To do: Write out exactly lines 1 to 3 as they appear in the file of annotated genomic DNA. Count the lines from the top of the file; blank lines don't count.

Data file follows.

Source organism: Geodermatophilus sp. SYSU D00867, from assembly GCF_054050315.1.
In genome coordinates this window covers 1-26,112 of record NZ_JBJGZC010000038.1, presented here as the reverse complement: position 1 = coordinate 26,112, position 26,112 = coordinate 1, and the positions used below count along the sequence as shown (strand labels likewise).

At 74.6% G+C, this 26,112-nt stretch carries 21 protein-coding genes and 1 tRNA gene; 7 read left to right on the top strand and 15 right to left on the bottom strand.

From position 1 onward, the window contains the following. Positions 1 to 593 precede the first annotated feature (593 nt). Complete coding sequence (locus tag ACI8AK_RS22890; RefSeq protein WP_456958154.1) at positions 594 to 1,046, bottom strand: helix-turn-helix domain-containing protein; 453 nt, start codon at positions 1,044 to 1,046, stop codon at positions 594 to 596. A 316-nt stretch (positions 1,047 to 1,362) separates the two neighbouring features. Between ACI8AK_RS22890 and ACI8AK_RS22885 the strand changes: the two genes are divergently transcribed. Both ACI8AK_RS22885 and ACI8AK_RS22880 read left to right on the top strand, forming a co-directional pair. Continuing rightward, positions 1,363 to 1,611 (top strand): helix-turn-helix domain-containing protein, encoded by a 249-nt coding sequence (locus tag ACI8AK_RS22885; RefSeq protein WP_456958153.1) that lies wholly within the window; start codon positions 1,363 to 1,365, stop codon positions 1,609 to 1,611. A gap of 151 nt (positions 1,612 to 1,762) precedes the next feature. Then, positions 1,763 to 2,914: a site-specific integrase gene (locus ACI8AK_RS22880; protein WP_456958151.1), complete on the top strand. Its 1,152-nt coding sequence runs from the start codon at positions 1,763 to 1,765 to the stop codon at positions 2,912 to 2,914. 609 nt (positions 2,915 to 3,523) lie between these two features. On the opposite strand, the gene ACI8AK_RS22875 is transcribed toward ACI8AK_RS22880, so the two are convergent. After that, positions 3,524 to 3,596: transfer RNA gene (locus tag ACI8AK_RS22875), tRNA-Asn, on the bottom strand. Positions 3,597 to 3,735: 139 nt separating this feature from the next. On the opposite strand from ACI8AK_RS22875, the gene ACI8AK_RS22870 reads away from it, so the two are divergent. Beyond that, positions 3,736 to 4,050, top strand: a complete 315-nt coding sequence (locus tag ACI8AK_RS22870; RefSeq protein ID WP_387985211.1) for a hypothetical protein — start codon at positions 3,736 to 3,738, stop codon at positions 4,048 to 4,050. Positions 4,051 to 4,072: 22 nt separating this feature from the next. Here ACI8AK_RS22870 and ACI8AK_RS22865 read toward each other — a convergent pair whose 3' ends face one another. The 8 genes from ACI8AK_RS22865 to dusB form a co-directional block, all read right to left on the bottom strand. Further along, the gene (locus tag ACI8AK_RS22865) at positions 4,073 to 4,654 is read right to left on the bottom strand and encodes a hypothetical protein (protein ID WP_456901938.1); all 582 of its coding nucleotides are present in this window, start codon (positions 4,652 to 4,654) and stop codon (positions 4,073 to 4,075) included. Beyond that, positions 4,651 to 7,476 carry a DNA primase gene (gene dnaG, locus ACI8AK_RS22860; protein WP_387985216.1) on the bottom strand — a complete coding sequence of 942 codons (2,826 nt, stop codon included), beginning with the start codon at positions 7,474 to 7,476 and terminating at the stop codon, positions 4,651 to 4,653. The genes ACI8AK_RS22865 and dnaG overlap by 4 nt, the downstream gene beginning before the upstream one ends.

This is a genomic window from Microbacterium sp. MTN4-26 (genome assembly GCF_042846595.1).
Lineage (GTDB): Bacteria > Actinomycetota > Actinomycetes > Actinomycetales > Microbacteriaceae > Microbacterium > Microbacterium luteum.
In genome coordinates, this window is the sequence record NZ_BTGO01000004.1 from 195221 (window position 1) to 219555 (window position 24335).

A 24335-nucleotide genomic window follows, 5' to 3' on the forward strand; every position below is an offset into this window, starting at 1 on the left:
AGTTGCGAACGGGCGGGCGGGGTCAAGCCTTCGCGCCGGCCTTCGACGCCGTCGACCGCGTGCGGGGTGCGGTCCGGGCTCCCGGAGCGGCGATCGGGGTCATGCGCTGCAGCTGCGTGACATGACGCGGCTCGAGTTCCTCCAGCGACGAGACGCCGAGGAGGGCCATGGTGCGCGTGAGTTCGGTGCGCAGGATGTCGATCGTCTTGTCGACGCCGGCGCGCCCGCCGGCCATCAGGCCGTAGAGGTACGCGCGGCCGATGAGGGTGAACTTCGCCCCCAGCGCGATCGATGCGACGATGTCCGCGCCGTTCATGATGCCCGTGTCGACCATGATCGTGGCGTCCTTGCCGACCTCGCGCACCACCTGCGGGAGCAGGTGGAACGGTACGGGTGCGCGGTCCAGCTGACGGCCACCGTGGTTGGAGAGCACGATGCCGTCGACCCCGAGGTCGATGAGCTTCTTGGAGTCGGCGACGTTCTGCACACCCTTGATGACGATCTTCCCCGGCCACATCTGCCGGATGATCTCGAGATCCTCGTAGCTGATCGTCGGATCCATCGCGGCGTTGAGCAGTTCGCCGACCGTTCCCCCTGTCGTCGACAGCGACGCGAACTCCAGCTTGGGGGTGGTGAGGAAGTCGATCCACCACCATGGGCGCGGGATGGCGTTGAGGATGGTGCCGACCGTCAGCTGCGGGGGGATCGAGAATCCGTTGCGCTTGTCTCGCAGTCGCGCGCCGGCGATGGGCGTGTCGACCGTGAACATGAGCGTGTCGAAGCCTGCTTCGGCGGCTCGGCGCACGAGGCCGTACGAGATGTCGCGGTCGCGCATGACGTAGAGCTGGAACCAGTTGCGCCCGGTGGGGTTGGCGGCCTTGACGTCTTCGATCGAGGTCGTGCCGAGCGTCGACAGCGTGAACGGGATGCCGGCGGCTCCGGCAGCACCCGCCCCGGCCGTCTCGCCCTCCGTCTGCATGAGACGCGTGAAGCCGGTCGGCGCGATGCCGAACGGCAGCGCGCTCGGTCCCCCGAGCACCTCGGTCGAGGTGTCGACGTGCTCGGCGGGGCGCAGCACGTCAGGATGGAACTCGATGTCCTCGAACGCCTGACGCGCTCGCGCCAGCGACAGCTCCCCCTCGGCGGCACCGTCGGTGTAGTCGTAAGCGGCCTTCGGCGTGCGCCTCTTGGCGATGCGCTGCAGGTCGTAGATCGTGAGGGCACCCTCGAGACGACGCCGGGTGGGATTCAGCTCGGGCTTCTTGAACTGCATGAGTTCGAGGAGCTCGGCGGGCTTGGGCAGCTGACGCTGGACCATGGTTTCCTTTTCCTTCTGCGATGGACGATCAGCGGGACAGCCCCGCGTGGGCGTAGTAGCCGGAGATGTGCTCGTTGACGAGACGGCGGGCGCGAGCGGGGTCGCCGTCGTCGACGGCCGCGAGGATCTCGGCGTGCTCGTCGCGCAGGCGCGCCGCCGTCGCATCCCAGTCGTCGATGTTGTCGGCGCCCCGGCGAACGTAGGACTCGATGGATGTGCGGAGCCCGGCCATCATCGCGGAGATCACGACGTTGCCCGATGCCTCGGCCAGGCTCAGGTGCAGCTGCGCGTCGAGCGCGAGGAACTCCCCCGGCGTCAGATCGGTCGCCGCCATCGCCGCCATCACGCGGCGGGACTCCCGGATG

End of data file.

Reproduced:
Source organism: Geodermatophilus sp. SYSU D00867, from assembly GCF_054050315.1.
In genome coordinates this window covers 1-26,112 of record NZ_JBJGZC010000038.1, presented here as the reverse complement: position 1 = coordinate 26,112, position 26,112 = coordinate 1, and the positions used below count along the sequence as shown (strand labels likewise).

At 74.6% G+C, this 26,112-nt stretch carries 21 protein-coding genes and 1 tRNA gene; 7 read left to right on the top strand and 15 right to left on the bottom strand.